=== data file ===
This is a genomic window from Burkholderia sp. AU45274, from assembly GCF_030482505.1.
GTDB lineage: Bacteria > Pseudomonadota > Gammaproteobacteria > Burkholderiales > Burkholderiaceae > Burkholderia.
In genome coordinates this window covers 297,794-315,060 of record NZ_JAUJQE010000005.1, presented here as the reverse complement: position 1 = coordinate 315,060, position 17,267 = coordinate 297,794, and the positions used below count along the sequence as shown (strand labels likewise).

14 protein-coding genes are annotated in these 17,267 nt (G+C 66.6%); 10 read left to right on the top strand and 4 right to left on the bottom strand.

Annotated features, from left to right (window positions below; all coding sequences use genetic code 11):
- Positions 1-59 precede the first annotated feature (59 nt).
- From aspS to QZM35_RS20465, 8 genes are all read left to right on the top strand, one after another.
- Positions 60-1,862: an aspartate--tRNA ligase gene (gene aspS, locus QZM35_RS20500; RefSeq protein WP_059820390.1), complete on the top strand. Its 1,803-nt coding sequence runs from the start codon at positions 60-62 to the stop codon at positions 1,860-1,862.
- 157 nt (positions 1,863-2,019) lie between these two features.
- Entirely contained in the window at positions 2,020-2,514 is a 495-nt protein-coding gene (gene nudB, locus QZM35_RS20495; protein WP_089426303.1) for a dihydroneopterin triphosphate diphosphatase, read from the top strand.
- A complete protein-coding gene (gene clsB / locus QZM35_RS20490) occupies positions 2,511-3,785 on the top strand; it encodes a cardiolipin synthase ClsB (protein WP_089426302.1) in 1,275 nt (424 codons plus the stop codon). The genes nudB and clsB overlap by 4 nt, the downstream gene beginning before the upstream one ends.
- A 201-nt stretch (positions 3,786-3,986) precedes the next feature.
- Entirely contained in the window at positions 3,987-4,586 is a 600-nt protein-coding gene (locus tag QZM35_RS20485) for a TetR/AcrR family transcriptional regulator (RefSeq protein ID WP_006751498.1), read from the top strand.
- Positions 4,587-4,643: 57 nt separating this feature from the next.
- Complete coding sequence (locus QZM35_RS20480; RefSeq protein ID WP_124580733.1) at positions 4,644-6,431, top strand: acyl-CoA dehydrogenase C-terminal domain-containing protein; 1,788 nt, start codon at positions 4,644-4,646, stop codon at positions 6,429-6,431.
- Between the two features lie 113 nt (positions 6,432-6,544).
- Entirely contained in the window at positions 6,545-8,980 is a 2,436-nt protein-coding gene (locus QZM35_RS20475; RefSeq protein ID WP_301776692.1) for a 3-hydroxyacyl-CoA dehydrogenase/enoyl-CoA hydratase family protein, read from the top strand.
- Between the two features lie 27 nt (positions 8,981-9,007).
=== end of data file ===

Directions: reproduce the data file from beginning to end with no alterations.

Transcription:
This is a genomic window from Burkholderia sp. AU45274, from assembly GCF_030482505.1.
GTDB lineage: Bacteria > Pseudomonadota > Gammaproteobacteria > Burkholderiales > Burkholderiaceae > Burkholderia.
In genome coordinates this window covers 297,794-315,060 of record NZ_JAUJQE010000005.1, presented here as the reverse complement: position 1 = coordinate 315,060, position 17,267 = coordinate 297,794, and the positions used below count along the sequence as shown (strand labels likewise).

14 protein-coding genes are annotated in these 17,267 nt (G+C 66.6%); 10 read left to right on the top strand and 4 right to left on the bottom strand.

Annotated features, from left to right (window positions below; all coding sequences use genetic code 11):
- Positions 1-59 precede the first annotated feature (59 nt).
- From aspS to QZM35_RS20465, 8 genes are all read left to right on the top strand, one after another.
- Positions 60-1,862: an aspartate--tRNA ligase gene (gene aspS, locus QZM35_RS20500; RefSeq protein WP_059820390.1), complete on the top strand. Its 1,803-nt coding sequence runs from the start codon at positions 60-62 to the stop codon at positions 1,860-1,862.
- 157 nt (positions 1,863-2,019) lie between these two features.
- Entirely contained in the window at positions 2,020-2,514 is a 495-nt protein-coding gene (gene nudB, locus QZM35_RS20495; protein WP_089426303.1) for a dihydroneopterin triphosphate diphosphatase, read from the top strand.
- A complete protein-coding gene (gene clsB / locus QZM35_RS20490) occupies positions 2,511-3,785 on the top strand; it encodes a cardiolipin synthase ClsB (protein WP_089426302.1) in 1,275 nt (424 codons plus the stop codon). The genes nudB and clsB overlap by 4 nt, the downstream gene beginning before the upstream one ends.
- A 201-nt stretch (positions 3,786-3,986) precedes the next feature.
- Entirely contained in the window at positions 3,987-4,586 is a 600-nt protein-coding gene (locus tag QZM35_RS20485) for a TetR/AcrR family transcriptional regulator (RefSeq protein ID WP_006751498.1), read from the top strand.
- Positions 4,587-4,643: 57 nt separating this feature from the next.
- Complete coding sequence (locus QZM35_RS20480; RefSeq protein ID WP_124580733.1) at positions 4,644-6,431, top strand: acyl-CoA dehydrogenase C-terminal domain-containing protein; 1,788 nt, start codon at positions 4,644-4,646, stop codon at positions 6,429-6,431.
- Between the two features lie 113 nt (positions 6,432-6,544).
- Entirely contained in the window at positions 6,545-8,980 is a 2,436-nt protein-coding gene (locus QZM35_RS20475; RefSeq protein ID WP_301776692.1) for a 3-hydroxyacyl-CoA dehydrogenase/enoyl-CoA hydratase family protein, read from the top strand.
- Between the two features lie 27 nt (positions 8,981-9,007).